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Was Paul a Christian? Research on whether 1 Thessalonians and Galatians prove or disprove the author's argument in her book that Paul was not a Christian. If we choose to say that the above scripture proves that Paul was not a Christian, then we need to give examples how these scriptures do that.
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This solution is a discussion hinging on Pamela Eisenbaum's book entitled "Paul was not a Christian." Almost 2,000 words of text. Bible verses are used as are quotes from Eisenbaum's book. This is not a detailed book review but rather observations made by me, a Bible teacher with over 15 years of experience, based on Eisenbaum's book and the Bible.
It will be essential, in order to answer this question, to come to an agreement on a definition for the word "Christian". Today there are likely hundreds of competing definitions and with so much variation there is bound to be misunderstandings and confusion. Since the time of Paul there has obviously been a lot of baggage attached to the word "Christian." Will the group adopt a definition of "Christian" as it applied to 1st century believers? Or will the group adopt a contemporary definition of the word?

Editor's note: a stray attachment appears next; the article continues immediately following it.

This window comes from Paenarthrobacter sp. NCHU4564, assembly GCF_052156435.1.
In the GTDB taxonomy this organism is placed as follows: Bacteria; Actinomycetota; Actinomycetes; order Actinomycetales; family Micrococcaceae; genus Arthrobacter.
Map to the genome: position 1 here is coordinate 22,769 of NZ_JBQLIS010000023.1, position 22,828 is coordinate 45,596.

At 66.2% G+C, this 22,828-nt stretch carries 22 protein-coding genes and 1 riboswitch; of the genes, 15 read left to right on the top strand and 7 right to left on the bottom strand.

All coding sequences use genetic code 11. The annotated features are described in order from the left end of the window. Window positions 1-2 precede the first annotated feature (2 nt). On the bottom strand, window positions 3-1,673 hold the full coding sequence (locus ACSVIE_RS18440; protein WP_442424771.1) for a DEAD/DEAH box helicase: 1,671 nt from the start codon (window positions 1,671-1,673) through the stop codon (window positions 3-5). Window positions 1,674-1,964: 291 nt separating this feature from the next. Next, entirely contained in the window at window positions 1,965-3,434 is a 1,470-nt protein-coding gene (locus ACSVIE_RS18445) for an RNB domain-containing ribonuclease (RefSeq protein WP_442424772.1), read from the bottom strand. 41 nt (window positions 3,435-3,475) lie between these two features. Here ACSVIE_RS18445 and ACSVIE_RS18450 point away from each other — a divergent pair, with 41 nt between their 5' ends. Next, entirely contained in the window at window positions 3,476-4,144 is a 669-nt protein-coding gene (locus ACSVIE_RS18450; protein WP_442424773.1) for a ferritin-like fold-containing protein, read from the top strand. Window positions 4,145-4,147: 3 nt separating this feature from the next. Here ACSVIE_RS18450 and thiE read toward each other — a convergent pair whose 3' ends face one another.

First century "Christians" were followers of Jesus. They believed He was God in the flesh, had come to earth in order to pay the penalty of sin and had risen again from the grave. In conquering death He offered assurance of eternal life for those who followed him. He further claimed to be the promised Messiah mentioned in over 400 prophecies in the Old Testament. Therefore to be called a Christian was to be intimately tied to the historical person of Jesus rather than a religion or set of religious doctrines.
- John 1:41 The first thing Andrew did was to find his brother Simon and tell him, "We have found the Messiah" (that is, the Christ).
- Acts 2:38 Peter replied, "Repent and be baptized, every one of you, in the name of Jesus Christ for the forgiveness of your sins. And you will receive the gift of the Holy Spirit.
- Acts 10:36 You know the message God sent to the people of Israel, announcing the good news of peace through Jesus Christ, who is Lord of all.
- Acts 11:26 and when he found him, he brought him to Antioch. So for a whole year Barnabas and Saul met with the church and taught great numbers of people. The disciples were called Christians first at Antioch.
- Acts 26:28 Then Agrippa said to Paul, "Do you think that in such a short time you can persuade me to be a Christian?"
- Romans 6:4 We were therefore buried with him through baptism into death in order that, just as Christ was raised from the dead through the glory of the Father, we too may live a new life.
I also believe it will be essential to discuss what the group means when it uses the word "Jew". Most the early followers of Jesus were Jews. The twelve disciples were Jews. All the authors of the New Testament books were Jews with the exception of Luke. Timothy, to whom two books are addressed, was half Jew. I believe it is important to distinguish between the cultural and religious facets of Judaism. While all these early believers in Jesus were Jews as a result of birth, upbringing, language and culture, there came a time when their belief in Jesus would cause them to choose between Jesus' claims and the position of the Jewish ...
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